Apparently, paleoclimatic sequences that exceed tens of millions of years are particularly interesting. Paleoclimatic records of these ages have been frequently analyzed in sedimentary series. Sediments are solid particles that form, transport and accumulate as a result of processes and phenomena affecting the atmosphere, the hydrosphere and the biosphere. They are often deposited in so-called bodies of water containing mineralized remains (shells, skeletal pieces, etc.). of the organisms that inhabit them. The physical composition (grain size, sedimentary structures...), chemistry (stable isotopes, mineral content, chemical composition..) and the fossil content reflect the climatic conditions of the environment. Finding sediments of tens of millions of years is not easy. In addition, in order to preserve the climate signal well, the records must show continuous and constant sedimentation, without influence of the intense tectonic activity that distorts it.
On the right track, the aforementioned conditions can be found in calm bodies of water, lakes and open sea. It is to be assumed that marine sediments that accumulate hundreds or thousands of meters deep can talk little about the climatic conditions of the earth’s surface. However, some of the sediments accumulated in the deep sea originate in the continent, either transported by wind or adults by water streams. Another part, often the main one, will have a marine origin. The most important fraction of marine origin consists of microscopic mineralized shells and skeletons of the organisms they inhabit. These living creatures also depend on the physical-chemical conditions of the ocean surface produced by the climate, so they are sometimes able to record changes in the climate. In some sedimentary surveys carried out in the Gulf of Bizkaia, for example, the study of the physical and chemical characteristics of microscopic organisms and marine sediments has made it possible to observe the climate evolution of the last 140 thousand years.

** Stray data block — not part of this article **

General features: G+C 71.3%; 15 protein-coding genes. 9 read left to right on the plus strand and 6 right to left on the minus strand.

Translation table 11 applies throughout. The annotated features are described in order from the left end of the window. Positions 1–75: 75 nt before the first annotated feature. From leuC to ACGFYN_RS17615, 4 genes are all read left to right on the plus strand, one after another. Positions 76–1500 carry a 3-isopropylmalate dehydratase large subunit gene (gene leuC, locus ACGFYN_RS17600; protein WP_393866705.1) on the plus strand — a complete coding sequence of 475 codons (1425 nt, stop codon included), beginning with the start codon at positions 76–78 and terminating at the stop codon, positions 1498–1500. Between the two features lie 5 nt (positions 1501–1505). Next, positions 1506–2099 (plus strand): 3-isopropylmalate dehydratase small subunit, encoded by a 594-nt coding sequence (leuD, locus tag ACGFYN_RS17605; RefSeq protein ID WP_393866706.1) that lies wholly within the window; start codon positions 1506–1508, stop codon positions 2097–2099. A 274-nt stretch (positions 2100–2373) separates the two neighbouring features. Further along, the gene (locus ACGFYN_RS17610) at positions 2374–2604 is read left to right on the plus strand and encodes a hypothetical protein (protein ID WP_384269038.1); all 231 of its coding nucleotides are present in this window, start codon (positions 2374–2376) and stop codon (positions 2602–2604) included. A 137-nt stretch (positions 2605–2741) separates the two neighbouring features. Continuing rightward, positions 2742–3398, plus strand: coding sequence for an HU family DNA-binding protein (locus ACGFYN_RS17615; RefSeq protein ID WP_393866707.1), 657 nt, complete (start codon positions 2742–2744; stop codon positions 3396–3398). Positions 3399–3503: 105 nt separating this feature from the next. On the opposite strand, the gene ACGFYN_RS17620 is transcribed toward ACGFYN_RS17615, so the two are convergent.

Although sediments from the Gulf of Bizkaia have not allowed the study of very old ages, the investigation of submarine sediments has allowed the reconstruction of the paleoclimatic signal of 100 million years. In order to obtain longer and older records, hundreds of kilometers have had to be taken off the coast and submerged under a water column of other meters. Conducting multimeter surveys under these conditions requires very advanced technological support. As you can imagine, this infrastructure is not within the reach of all researchers. So if we can't study one of these ocean polls, isn't it possible to study the old paleoclima? Fortunately!